Large-Area Low-Cost Plasmonic Perfect Absorber Chemical Sensor Fabricated by Laser Interference Lithography

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Bagheri et al. (2016) employ laser interference lithography as a reliable and low-cost fabrication method to create nanowire and nanosquare arrays in photopolymers for manufacturing plasmonic perfect absorber sensors over homogeneous areas as large as 5.7 cm2. Subsequently, they transfer the fabricated patterns into a palladium layer by using argon ion beam etching. Geometry and periodicity of their large-area metallic nanostructures are precisely controlled by adjusting the interference conditions during single- and double-exposure processes, resulting in active nanostructures over large areas with spectrally selective perfect absorption of light from the visible to the near-infrared wavelength range. In addition, they demonstrate the method’s applicability for hydrogen detection schemes by measuring the hydrogen sensing performance of our polarization independent palladium-based perfect absorbers. Since palladium changes its optical and structural properties reversibly upon hydrogenation, exposure of the sample to hydrogen causes distinct and reversible changes within seconds in the absorption of light, which are easily measured by standard microscopic tools. The fabricated large-area perfect absorber sensors provide nearly perfect absorption of light at 730 and 950 nm, respectively, and absolute reflectance changes from below 1% to above 4% in the presence of hydrogen. This translates to a relative signal change of almost 400%. The large-area and fast manufacturing process makes our approach highly attractive for simple and low-cost sensor fabrication, and therefore, suitable for industrial production of plasmonic devices in the near future.



Infrared Plasmonic Biosensor for Real-Time and Label-Free Monitoring of Lipid Membranes




Odeta Limaj et al., report infrared plasmonic biosensor for real-time and lable-free monitoring of lipid membranes.

In this work, they present an infrared plasmonic biosensor for chemical-specific detection and monitoring of biomimetic lipid membranes in a label-free and real-time fashion. Lipid membranes constitute the primary biological interface mediating cell signaling and interaction with drugs and pathogens. By exploiting the plasmonic field enhancement in the vicinity of engineered and surface-modified nanoantennas, the proposed biosensor is able to capture the vibrational fingerprints of lipid molecules and monitor in real time the formation kinetics of planar biomimetic membranes in aqueous environments. Furthermore, they show that this plasmonic biosensor features high-field enhancement extending over tens of nanometers away from the surface, matching the size of typical bioassays while preserving high sensitivity.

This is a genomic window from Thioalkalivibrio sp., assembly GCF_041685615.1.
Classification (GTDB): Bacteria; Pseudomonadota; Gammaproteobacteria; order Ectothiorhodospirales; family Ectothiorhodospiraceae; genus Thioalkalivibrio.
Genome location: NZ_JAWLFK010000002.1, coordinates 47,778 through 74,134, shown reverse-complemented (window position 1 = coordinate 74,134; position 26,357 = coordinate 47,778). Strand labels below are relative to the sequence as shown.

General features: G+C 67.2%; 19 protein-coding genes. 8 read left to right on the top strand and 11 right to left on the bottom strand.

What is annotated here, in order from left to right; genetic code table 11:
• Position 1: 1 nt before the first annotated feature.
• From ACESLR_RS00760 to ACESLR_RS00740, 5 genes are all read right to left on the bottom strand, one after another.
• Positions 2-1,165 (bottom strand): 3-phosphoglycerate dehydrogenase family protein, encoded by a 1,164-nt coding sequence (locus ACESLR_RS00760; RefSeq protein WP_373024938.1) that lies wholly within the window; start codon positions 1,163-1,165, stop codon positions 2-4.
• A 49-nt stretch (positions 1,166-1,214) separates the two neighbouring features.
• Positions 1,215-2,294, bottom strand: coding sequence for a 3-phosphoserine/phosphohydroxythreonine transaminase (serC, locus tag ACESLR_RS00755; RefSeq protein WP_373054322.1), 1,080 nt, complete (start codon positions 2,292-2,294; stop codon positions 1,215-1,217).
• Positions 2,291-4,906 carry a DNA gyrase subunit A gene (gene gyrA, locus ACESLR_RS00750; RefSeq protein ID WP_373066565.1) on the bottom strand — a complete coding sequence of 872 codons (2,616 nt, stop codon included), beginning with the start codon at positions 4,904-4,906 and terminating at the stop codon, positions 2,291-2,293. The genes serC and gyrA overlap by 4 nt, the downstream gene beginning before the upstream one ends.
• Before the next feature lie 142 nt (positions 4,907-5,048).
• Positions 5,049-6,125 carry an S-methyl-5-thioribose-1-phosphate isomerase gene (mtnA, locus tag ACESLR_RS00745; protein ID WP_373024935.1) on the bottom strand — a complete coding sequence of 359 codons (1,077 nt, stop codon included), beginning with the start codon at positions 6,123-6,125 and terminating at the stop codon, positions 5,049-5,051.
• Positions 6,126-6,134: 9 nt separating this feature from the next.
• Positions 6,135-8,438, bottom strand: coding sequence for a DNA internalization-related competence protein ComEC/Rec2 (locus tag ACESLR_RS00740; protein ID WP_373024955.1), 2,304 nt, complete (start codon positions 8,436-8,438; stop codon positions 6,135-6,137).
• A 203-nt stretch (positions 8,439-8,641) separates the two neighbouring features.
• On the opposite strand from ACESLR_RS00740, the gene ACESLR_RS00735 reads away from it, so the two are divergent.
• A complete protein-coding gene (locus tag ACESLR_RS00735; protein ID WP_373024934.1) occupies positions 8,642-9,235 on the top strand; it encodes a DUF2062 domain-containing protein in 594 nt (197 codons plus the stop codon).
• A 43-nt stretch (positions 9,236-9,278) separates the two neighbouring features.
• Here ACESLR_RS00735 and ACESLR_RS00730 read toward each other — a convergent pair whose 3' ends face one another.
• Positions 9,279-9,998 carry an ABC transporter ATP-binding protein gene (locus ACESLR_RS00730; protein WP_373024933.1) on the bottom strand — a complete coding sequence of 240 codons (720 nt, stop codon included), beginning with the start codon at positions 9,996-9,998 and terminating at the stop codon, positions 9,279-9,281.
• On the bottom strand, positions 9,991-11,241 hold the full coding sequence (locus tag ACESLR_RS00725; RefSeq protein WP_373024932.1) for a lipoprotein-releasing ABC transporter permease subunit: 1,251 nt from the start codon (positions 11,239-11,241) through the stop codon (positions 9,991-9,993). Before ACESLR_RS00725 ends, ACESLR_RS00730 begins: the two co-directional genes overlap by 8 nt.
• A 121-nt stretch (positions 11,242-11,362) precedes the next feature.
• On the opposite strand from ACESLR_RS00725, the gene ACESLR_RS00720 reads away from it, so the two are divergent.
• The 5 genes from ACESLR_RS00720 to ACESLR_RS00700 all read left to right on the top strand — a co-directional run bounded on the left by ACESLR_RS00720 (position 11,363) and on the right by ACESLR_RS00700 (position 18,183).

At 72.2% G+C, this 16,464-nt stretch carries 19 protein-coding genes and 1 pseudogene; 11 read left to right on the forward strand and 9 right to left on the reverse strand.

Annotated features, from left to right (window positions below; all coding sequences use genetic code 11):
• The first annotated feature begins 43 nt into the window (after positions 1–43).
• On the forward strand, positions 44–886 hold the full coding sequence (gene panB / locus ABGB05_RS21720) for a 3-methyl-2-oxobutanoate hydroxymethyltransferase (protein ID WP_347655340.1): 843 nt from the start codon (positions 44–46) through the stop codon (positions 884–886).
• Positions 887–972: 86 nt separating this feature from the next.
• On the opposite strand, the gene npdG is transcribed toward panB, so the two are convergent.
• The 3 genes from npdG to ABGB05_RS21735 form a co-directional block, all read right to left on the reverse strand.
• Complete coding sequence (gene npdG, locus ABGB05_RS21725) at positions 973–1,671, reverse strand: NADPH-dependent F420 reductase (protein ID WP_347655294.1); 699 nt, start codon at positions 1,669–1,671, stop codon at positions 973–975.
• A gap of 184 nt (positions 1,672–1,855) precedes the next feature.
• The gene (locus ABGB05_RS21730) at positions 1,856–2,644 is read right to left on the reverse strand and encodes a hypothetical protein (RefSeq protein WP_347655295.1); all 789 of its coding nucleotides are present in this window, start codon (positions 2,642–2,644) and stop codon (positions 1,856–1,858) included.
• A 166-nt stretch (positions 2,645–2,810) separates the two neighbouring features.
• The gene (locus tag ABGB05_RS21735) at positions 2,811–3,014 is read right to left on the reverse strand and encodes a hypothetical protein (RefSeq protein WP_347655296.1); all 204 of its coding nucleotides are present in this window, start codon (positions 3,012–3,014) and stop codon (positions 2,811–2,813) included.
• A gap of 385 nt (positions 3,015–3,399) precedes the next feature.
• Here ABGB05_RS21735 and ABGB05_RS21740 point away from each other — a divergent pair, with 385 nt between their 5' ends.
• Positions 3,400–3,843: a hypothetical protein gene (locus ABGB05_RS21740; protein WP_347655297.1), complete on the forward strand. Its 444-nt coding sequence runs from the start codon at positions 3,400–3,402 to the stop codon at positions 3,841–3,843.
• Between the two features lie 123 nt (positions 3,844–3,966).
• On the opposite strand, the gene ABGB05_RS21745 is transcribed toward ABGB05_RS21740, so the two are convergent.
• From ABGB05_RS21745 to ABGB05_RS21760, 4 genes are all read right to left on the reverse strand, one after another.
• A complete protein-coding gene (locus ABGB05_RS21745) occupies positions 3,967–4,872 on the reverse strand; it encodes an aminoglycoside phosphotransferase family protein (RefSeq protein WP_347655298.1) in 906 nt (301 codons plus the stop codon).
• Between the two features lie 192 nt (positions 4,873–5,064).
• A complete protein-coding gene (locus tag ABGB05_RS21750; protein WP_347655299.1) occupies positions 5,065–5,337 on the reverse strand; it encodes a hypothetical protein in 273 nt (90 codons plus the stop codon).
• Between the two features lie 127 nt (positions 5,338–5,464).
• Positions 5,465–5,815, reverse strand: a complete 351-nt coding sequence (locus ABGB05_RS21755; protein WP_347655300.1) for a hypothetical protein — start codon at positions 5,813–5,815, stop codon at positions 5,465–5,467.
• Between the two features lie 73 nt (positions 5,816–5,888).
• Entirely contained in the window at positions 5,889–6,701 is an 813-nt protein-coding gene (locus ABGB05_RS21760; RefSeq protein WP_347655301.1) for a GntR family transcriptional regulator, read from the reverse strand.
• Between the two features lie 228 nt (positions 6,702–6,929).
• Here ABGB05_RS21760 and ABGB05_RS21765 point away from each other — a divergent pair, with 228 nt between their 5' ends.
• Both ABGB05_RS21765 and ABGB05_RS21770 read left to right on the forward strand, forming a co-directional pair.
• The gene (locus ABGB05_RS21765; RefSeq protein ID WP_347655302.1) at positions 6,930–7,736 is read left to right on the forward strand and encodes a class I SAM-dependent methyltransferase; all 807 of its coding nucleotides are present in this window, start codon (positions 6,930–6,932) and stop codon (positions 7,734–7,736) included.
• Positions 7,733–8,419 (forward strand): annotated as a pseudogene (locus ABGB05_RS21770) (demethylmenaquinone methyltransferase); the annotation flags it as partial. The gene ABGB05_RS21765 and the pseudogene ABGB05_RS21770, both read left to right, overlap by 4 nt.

Odeta LimajDordaneh EtezadiNathan J. WittenbergDaniel RodrigoDaehan YooSang-Hyun Oh, and Hatice Altug– Nano Lett., 2016, 16 (2), pp 1502–1508

DOI: 10.1021/acs.nanolett.5b05316

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Plasmonic Lasers Get a Sharper Focus

Plasmonic Lasers Get a Sharper Focus



In the Lehigh team’s “antenna feedback” approach, the plasmonic-laser cavity is enclosed between two metal films, with periodic slits on the top film. One SPP wave is confined inside the 10-micron-thick cavity; the other, with a larger spatial extent, is located on top of the cavity and coupled both to it and the far field, allowing a strong, narrow-beam emission. [Image: Sushil Kumar]

Lasers based on coherent surface plasmon polaritons (SPPs)—subwavelength oscillations of electrons that are excited when incident light hits a metal-dielectric interface—hold promise for ultraminiaturized, chip-scale optics, and also as a possible platform for terahertz quantum cascade lasers (QCLs). But there’s a catch: SPP lasers, precisely because of their subwavelength apertures, tend to have divergent radiation patterns, making it tough to produce a sharp, directional beam.

Now, a research team led by Sushil Kumar of Lehigh University, Penn., USA, has devised an “antenna feedback” scheme that reportedly can provide single-mode operation and strong, highly directional far-field coupling in such SPP lasers, bringing them “closer to practical applications” (Optica, doi:10.1364/OPTICA.3.000734). The team’s work includes a proof-of-concept terahertz QCL based on the scheme that, according to the study, achieved the narrowest beam yet reported for such a QCL.